i would be interested to know the windows experience score  - computer-right click- manage will bring up that window.

i would stick with MS security essentials for anti-virus - work well - set it and forget it.

run windows updates

how much RAM are you running?
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by:klodefactor
ID: 36507541
Updates and program files will not fill the SSD.  Whoops, I read further and I see you agreeing with me; sorry :-).

Greg Hejl: the info about AV is unrelated to the question, but one correction: I remember at least one comparison that put MS Security Essentials at the bottom of the heap for detecting and disinfecting.  After a 15-second search I didn't find the article again, so take that with a grain of salt.  Regardless, most AV software these days is set-and-forget.

--klodefactor
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by:Callandor
Callandor earned 167 total points
ID: 36507610
I would partition the drive into two: one for the OS, and the other for programs and data that you want to be as fast as possible.  The reason is backups: by segregating the OS, I can make the backup as small as possible and by the same token, restoring is a fast operation and does not require reinstalling programs from scratch.  I typically set aside 50GB for the OS, and the rest I would use as the second partition.  This is the age of malware, and sometimes you need to take the drastic step of a restore to recover from some of them.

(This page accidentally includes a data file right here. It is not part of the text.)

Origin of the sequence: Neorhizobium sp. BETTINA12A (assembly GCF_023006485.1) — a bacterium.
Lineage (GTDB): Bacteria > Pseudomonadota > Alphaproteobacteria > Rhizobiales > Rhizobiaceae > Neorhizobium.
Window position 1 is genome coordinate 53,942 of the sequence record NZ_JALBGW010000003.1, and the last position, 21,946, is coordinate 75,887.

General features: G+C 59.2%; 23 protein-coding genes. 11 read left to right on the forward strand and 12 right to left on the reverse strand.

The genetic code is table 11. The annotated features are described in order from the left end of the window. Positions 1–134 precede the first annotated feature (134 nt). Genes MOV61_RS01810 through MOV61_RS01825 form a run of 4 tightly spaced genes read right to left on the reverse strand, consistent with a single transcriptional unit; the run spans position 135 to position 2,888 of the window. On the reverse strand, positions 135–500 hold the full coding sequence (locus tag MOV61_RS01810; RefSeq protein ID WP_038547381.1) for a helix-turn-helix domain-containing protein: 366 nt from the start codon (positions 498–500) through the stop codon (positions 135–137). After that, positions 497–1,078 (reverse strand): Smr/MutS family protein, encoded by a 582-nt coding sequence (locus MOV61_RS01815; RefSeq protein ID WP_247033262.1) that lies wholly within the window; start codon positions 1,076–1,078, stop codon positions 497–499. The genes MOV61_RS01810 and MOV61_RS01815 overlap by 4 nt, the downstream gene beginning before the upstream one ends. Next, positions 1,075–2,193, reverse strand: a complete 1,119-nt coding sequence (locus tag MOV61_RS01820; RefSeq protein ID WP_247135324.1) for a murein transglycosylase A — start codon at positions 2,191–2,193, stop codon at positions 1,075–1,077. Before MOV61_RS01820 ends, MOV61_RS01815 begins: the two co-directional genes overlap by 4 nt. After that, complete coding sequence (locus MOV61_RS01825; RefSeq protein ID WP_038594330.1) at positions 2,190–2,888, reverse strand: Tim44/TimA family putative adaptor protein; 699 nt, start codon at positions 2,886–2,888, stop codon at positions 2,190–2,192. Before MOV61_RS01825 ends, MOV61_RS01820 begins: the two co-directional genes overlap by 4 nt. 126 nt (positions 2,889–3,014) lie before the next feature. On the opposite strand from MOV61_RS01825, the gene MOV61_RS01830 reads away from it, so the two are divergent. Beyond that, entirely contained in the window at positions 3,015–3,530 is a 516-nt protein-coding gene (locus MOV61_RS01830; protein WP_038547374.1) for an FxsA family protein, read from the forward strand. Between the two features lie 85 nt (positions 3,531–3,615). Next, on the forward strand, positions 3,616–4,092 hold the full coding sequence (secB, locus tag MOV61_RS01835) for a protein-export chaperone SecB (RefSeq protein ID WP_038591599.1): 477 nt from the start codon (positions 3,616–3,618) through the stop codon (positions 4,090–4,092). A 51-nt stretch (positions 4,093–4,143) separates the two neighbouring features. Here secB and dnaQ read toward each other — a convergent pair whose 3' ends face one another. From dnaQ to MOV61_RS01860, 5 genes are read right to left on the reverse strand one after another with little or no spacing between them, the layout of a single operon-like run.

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by:rodynetwork
ID: 36507666
Can an SSD be reformatted later, or is the problem that when it gets full nothing can be erased?  I guess what I am asking is, if I don't like the way I set it up, can I reformat and start over, or do I just have buy another SSD?

I am running 8GB ram to start.  Two sticks 4 GB each.

Regarding
"i would be interested to know the windows experience score  - computer-right click- manage will bring up that window."  I did this, but I don't see anything about the score. It brought up Computer Management.  Is "windows experience score" somewhere in there?  I don't see it.

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by:rodynetwork
ID: 36507681
What size is the OS on a typical Win7Pro 64 bit install?  
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by:Greg Hejl
ID: 36507747
a little under 20GB if I remember correctly

sorry - its control panel > performance information and tools
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by:garycase
garycase earned 166 total points
ID: 36507801
I have a VERY loaded Win7 Ultimate system, and there's 47GB used on my C: drive (which I've got set at 80GB).

A few random thoughts after reading the thread to this point ...